Tuesday 10 May 2016

Splitting a String at delimiter in Java

Scenario : Suppose we have a String separated by pipeline ( | ). For example consider,
Given String : Learn|Java|Like|Never|Before
Requirement : Break the string at |
Expected Output :  Learn

Solution :  There are different ways of doing it. Lets look at each of them one by one.
1) Using StringTokenizer : If you want to use this approach then first thing you need to do is to import java.util.StringTokenizer. Lets have a look at the below screenshot.

split String at delimiter using StringTokenizer

Few things that we need to discuss here is:

  • StringTokenizer s1_token = new StringTokenizer(s1, "|");                                                       Here we pass the String object s1 (which needs to be broken) and then delimiter | (where it needs to be broken) into the StringBuilder. And it breaks the original string  Learn|Java|Like|Never|Before at the provided delimiter into small tokens of Learn, Java, Like, Never, Before. These tokens are stored in variable s1_token.
  • s1_token.hasMoreTokens()                                                                                                           This helps in checking if more tokens are present or not. While loop executes till tokens are present in s1_token.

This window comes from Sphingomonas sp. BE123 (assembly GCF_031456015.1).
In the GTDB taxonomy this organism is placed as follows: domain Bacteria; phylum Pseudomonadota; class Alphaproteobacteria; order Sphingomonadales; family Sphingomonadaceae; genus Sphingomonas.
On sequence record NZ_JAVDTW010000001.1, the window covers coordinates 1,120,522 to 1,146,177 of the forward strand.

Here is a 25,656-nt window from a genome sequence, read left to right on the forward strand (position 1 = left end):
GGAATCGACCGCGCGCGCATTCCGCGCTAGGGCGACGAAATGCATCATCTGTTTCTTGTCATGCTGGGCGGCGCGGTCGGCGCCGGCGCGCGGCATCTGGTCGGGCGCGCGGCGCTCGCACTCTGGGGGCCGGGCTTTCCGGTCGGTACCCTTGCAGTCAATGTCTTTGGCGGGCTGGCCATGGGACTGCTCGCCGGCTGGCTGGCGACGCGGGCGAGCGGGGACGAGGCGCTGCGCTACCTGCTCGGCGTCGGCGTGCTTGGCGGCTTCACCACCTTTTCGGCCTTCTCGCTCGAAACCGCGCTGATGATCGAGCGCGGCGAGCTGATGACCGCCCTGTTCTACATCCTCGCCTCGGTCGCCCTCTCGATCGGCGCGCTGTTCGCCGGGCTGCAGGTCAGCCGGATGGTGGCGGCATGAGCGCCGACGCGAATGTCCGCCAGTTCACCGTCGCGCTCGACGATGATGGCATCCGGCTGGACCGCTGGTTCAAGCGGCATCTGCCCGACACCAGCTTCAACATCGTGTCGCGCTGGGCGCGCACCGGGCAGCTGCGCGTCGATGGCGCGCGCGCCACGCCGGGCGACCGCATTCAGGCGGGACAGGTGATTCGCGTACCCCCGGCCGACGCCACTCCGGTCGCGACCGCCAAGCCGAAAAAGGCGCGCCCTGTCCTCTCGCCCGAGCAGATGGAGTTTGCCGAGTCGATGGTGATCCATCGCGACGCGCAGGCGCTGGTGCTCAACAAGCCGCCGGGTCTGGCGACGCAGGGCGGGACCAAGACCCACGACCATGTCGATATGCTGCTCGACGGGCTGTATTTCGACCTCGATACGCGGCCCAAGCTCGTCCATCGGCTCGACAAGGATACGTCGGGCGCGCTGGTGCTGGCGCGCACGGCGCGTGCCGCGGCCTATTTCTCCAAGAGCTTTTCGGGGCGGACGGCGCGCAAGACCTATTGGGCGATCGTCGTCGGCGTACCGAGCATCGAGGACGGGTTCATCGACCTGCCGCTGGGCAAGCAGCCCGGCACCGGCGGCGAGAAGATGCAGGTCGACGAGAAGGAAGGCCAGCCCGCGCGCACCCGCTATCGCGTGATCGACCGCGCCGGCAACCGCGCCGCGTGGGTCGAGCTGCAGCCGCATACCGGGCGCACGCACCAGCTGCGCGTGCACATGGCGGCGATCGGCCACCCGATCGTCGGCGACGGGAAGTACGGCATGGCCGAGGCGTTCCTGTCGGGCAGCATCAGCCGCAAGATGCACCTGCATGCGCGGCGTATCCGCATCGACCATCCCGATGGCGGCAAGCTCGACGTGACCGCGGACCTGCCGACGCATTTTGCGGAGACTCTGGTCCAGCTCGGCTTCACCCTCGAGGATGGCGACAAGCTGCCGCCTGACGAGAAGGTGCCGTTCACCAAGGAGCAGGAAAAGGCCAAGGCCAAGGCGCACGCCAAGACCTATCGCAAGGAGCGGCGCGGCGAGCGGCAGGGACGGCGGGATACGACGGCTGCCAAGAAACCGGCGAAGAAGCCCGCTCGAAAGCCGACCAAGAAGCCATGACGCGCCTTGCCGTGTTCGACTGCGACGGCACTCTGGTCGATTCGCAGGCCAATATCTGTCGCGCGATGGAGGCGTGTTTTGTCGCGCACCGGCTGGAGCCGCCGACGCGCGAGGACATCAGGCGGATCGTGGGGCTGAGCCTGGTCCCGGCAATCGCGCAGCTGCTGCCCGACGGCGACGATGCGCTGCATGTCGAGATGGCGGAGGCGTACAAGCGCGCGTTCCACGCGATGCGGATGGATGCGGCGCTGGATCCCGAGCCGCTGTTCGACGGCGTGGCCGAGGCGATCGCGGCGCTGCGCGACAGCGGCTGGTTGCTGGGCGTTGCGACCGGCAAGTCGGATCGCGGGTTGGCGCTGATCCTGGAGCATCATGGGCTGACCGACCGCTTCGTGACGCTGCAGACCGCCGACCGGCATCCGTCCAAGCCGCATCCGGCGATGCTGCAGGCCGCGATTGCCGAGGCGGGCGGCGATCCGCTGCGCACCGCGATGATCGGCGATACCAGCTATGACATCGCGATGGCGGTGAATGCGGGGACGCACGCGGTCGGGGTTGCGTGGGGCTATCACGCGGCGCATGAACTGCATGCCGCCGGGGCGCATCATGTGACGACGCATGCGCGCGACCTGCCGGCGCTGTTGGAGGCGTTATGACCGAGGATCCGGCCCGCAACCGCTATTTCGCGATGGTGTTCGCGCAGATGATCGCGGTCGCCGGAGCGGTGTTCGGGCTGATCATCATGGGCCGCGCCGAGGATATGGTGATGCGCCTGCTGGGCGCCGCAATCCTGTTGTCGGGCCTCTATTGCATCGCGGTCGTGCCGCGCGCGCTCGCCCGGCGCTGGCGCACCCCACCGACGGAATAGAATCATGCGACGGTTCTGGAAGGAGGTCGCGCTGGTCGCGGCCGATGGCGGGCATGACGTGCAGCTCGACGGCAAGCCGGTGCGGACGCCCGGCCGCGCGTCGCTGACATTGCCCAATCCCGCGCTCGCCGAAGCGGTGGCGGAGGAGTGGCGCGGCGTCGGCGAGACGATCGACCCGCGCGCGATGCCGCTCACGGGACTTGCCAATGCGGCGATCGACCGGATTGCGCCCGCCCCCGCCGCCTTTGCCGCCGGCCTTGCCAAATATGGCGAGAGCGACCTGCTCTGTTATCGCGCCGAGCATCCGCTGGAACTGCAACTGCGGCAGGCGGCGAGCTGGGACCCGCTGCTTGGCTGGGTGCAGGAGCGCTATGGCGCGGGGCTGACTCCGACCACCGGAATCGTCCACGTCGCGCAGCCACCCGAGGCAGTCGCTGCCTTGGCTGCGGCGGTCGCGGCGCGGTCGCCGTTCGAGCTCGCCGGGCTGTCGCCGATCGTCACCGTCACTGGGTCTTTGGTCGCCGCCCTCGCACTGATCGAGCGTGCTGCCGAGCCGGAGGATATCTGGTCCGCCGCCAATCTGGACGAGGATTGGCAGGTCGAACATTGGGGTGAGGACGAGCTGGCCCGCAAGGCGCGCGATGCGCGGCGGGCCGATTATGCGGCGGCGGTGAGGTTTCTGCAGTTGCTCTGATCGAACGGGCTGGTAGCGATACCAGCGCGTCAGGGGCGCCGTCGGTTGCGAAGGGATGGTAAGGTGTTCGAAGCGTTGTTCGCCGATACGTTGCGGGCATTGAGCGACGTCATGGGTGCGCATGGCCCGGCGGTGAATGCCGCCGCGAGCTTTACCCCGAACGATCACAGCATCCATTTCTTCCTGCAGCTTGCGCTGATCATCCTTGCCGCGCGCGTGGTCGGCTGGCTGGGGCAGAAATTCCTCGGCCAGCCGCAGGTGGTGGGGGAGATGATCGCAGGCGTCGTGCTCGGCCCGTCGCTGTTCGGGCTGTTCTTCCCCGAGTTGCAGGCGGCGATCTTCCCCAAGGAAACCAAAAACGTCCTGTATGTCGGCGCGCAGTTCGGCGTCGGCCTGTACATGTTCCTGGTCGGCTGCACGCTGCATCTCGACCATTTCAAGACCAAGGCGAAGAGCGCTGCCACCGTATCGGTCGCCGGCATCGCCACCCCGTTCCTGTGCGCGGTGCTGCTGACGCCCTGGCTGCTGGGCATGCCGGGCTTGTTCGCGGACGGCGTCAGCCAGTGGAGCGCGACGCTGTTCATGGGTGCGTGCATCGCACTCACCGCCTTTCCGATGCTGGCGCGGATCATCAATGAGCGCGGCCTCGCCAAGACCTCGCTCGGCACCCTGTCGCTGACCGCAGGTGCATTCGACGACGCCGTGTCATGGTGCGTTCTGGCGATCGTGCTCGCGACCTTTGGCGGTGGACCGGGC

• s1_token.nextToken()                                                                                                                     This fetches the stored tokens from s1_token starting from first to last, one by one and each time the value is stored in String s2 and printed as shown in the output.                                         

2) Using split() method : Use of split() method is generally preferred over StringTokenizer() to split the string. Reason being StringTokenizer() is a legacy method and is generally kept for compatibility reason.

Split String at the delimiter using split()

Few things that needs to be discussed here is :

  • split() - split(String regex) splits the String around matches of the given regular expression. And the result will be stored in String array.
    Another version of this method is split(String regex, int limit)
  • use of "\\" in split() - In previous example we just used | and the task was done. Then why use \\? Nice question. If you are asking this question then you are surely trying to learn. So the answer of your question is split method takes regular expression as parameter and hence to break the string on | (or any other special character) remember to use \ to escape individual special character.
    Suppose you have Hello^World and you want to break at ^ using split. So use split("\\^")
  • //String[] s2 = s1.split(Pattern.quote("|")); - You can also use this one instead of String[] tokens = s1.split("\\|"); for the purpose. If you are using this one then don't forget to import java.util.regex.Pattern, otherwise you will get compile time error.

Note : Don't just go through the code rather code yourself and experiment to understand better. If you have query feel free to ask.

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Saturday 7 May 2016

finalize() method in java

finalize() method is linked with garbage collection in java.
Suppose there is an object and you want some code (or perform some task) to run before that object is collected by garbage collector. You can put that code in the finalize() that all class will inherit from class Object. It means finalize() is defined in java.lang.Object class.